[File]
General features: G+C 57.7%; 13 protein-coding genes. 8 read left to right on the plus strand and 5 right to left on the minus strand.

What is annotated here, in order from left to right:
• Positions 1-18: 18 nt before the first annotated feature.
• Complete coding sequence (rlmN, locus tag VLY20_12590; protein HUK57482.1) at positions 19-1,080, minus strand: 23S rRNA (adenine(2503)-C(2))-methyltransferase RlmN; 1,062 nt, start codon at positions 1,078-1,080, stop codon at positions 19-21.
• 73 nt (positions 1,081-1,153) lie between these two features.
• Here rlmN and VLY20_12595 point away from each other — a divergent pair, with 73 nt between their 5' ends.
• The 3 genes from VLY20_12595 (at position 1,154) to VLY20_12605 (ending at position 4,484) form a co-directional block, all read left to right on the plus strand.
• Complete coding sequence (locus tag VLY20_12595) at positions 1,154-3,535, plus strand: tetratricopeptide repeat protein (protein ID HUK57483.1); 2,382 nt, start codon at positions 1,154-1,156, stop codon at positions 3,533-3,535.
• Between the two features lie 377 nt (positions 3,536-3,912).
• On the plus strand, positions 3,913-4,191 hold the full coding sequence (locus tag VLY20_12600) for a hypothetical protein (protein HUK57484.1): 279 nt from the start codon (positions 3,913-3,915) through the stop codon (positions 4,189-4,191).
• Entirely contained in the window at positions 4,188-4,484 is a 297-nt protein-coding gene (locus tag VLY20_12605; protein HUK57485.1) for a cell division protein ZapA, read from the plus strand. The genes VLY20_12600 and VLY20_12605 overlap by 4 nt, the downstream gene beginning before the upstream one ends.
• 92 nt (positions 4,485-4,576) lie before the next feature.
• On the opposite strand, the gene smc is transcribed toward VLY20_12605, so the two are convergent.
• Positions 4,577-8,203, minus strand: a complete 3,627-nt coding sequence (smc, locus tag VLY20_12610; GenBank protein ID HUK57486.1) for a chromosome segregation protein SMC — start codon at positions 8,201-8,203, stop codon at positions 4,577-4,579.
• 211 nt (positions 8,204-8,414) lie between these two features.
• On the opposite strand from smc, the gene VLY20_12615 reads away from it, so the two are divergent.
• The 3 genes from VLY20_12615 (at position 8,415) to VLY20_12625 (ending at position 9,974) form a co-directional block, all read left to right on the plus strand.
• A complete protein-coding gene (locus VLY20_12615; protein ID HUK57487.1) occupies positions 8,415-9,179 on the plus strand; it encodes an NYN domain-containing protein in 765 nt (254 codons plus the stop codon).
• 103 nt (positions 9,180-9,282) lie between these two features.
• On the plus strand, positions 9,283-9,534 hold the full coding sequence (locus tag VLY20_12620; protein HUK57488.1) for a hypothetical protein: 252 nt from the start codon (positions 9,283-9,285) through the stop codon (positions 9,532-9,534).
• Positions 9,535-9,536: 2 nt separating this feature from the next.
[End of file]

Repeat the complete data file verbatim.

General features: G+C 57.7%; 13 protein-coding genes. 8 read left to right on the plus strand and 5 right to left on the minus strand.

What is annotated here, in order from left to right:
• Positions 1-18: 18 nt before the first annotated feature.
• Complete coding sequence (rlmN, locus tag VLY20_12590; protein HUK57482.1) at positions 19-1,080, minus strand: 23S rRNA (adenine(2503)-C(2))-methyltransferase RlmN; 1,062 nt, start codon at positions 1,078-1,080, stop codon at positions 19-21.
• 73 nt (positions 1,081-1,153) lie between these two features.
• Here rlmN and VLY20_12595 point away from each other — a divergent pair, with 73 nt between their 5' ends.
• The 3 genes from VLY20_12595 (at position 1,154) to VLY20_12605 (ending at position 4,484) form a co-directional block, all read left to right on the plus strand.
• Complete coding sequence (locus tag VLY20_12595) at positions 1,154-3,535, plus strand: tetratricopeptide repeat protein (protein ID HUK57483.1); 2,382 nt, start codon at positions 1,154-1,156, stop codon at positions 3,533-3,535.
• Between the two features lie 377 nt (positions 3,536-3,912).
• On the plus strand, positions 3,913-4,191 hold the full coding sequence (locus tag VLY20_12600) for a hypothetical protein (protein HUK57484.1): 279 nt from the start codon (positions 3,913-3,915) through the stop codon (positions 4,189-4,191).
• Entirely contained in the window at positions 4,188-4,484 is a 297-nt protein-coding gene (locus tag VLY20_12605; protein HUK57485.1) for a cell division protein ZapA, read from the plus strand. The genes VLY20_12600 and VLY20_12605 overlap by 4 nt, the downstream gene beginning before the upstream one ends.
• 92 nt (positions 4,485-4,576) lie before the next feature.
• On the opposite strand, the gene smc is transcribed toward VLY20_12605, so the two are convergent.
• Positions 4,577-8,203, minus strand: a complete 3,627-nt coding sequence (smc, locus tag VLY20_12610; GenBank protein ID HUK57486.1) for a chromosome segregation protein SMC — start codon at positions 8,201-8,203, stop codon at positions 4,577-4,579.
• 211 nt (positions 8,204-8,414) lie between these two features.
• On the opposite strand from smc, the gene VLY20_12615 reads away from it, so the two are divergent.
• The 3 genes from VLY20_12615 (at position 8,415) to VLY20_12625 (ending at position 9,974) form a co-directional block, all read left to right on the plus strand.
• A complete protein-coding gene (locus VLY20_12615; protein ID HUK57487.1) occupies positions 8,415-9,179 on the plus strand; it encodes an NYN domain-containing protein in 765 nt (254 codons plus the stop codon).
• 103 nt (positions 9,180-9,282) lie between these two features.
• On the plus strand, positions 9,283-9,534 hold the full coding sequence (locus tag VLY20_12620; protein HUK57488.1) for a hypothetical protein: 252 nt from the start codon (positions 9,283-9,285) through the stop codon (positions 9,532-9,534).
• Positions 9,535-9,536: 2 nt separating this feature from the next.